Tolerance is this word that is thrown around, by myself included, which tends to mean different things to different people.  In a previous post Amy Schultz called me out in my use of this word in the context of tolerance toward homosexuality versus the mainstream Christian viewpoint that homosexuality is wrong.  Her comment read as follows:

“I think you just spoke out of both sides of your mouth! To say that disagreeing with a lifestyle is intolerance, is in itself a statement of intolerance and not respecting the idea of agreeing to disagree!  This is where definitions are important!  Let’s come to some agreement with what tolerance means definitively. To love others in spite of disagreement is tolerance in my opinion.  Agreement with the lifestyle as tolerance would mean to achieve unity we must have uniformity and that is not interesting at all!  That is like listening to music with no harmony, only unison voices.  Love helps us to rise above differences and come to common ground with our differences and diversity.  It also creates interest and harmony.  Religion that requires everyone think, act and look the same is legalism, not Christian.”

I have to say that I have the utmost respect for what Amy is saying here, and I agree with her reasoning for bringing this to our attention.  I would like to both define tolerance, as well as state my position on tolerance.

Tolerance is defined as:

1.   a fair, objective and permissive attitude toward those whose opinions, practices, race, religion, nationality, etc., differs from one’s own; freedom from bigotry

2.   a fair, objective and permissive attitude toward opinions and practices that differ from one’s own.

3.   interest in and concern for ideas, opinions, practices, etc., foreign to one’s own; a liberal, undogmatic viewpoint.

4.   the act or capacity of enduring; endurance: My tolerance of noise is limited.

So, it is clear that key elements to tolerance are the attitudes that people carry, not necessarily the feelings that they have toward a particular opinion, practice or person.  This is an external projection of one’s own beliefs and feelings onto a given person or situation.  The interest in, the concerns for and the capacity to endure ideas that differ, or are foreign to one’s self are internal abilities that one can strengthen through practice and increasing familiarity with these different and foreign entities of the world.

To me, the most important elements of true tolerance are being liberal (favorable to or in accordance with concepts of maximum individual freedom; free from prejudice or bigotry; open-minded; free or not bound by traditional or conventional ideas) and undogmatic (unwilling to accept dogma, especially in religion; not asserting opinions in an arrogant manner, not pertaining to a set of presubscribed tenets or doctrine authoritively laid down, as by a church.)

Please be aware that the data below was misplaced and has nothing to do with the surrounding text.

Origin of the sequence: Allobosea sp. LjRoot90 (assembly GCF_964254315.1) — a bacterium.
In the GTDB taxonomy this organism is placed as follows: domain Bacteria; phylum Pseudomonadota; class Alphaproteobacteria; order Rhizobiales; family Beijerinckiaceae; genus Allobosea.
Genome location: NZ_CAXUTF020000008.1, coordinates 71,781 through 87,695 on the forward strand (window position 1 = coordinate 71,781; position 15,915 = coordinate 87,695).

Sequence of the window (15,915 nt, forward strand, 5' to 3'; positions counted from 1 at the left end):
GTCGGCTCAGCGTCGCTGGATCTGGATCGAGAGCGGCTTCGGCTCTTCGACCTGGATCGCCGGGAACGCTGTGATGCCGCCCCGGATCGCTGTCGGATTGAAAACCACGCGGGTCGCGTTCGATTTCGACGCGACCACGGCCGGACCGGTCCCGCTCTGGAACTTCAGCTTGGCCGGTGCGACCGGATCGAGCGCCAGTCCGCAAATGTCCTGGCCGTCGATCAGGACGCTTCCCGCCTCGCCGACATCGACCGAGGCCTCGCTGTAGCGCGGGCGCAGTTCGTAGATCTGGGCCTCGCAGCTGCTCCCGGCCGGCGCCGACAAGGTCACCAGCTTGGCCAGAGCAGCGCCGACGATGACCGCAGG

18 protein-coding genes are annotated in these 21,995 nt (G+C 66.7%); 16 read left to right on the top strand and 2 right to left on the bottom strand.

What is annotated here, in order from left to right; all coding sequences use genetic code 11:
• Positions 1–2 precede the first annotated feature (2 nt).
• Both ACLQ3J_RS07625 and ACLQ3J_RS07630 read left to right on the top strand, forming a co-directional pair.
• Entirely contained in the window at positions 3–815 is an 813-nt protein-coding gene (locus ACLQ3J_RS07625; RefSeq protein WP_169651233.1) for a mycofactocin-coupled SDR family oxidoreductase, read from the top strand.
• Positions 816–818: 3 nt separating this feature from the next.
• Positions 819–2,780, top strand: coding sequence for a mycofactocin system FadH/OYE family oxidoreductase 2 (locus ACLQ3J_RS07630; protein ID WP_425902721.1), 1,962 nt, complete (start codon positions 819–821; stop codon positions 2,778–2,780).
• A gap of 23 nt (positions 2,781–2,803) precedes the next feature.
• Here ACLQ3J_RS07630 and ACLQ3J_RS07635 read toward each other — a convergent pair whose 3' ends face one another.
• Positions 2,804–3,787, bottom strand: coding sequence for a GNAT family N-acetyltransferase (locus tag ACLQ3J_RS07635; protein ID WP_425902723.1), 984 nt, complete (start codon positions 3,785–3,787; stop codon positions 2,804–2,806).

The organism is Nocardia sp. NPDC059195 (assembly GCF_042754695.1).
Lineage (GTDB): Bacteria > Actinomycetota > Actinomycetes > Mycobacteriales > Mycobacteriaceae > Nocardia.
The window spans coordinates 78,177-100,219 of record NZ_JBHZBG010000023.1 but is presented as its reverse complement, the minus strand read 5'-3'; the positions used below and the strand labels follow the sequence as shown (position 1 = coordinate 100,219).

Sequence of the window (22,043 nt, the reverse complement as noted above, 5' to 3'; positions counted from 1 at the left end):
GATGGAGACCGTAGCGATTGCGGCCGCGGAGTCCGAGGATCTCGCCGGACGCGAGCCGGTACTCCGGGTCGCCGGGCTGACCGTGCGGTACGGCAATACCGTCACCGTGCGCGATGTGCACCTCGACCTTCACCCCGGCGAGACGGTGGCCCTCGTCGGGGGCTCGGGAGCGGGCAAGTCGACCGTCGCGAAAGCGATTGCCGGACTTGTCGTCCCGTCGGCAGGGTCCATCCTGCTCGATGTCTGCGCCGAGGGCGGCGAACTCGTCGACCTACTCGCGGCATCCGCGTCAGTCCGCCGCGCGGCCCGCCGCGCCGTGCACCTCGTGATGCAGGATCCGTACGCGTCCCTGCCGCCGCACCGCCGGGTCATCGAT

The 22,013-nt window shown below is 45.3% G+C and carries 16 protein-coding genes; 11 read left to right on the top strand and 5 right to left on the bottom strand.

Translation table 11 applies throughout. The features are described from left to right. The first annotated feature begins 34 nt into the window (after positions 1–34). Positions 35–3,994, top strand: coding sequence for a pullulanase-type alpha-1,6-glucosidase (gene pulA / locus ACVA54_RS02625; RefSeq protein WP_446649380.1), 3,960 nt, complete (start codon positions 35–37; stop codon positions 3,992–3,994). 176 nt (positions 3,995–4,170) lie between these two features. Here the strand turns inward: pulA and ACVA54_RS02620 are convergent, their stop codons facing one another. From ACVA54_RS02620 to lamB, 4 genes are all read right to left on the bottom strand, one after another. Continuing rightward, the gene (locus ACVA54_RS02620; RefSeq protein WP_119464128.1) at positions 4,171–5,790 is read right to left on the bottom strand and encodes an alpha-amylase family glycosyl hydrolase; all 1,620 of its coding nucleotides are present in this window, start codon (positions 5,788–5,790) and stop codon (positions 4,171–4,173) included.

As we have seen time and time again, societies of men/women have established opinions beliefs and principles that we later come to realize are simply social constructions of our surroundings in which we often use our governments, our churches and our personal unwillingness to understand those who practice different life patterns.  Dogmatic practices have lead to the death, persecution and suppression of blacks, Hispanics, women, Jews, “witches,” Native Americans, mentally and physically handicapped, little people, homosexuals, the poor, and many many other sects of societies.  People and their cultures have been socially mishandled due to preconceived notions, and also from misrepresentation or direct language coming from religious texts or leaders.

I would like to add that this is not imply that I believe all behavior should receive tolerance.  For one example, if the actions of a person inflicts harm or stress on another person or takes advantage of another person who is an unwilling participant or is incapable of making an informed decision, I believe this to be wrong because a person is essentially stripping the justice, the fairness and the essence away from another human being.

Thanks Amy!  I hope I clarified my current position.  I look forward to your response as well as those of others.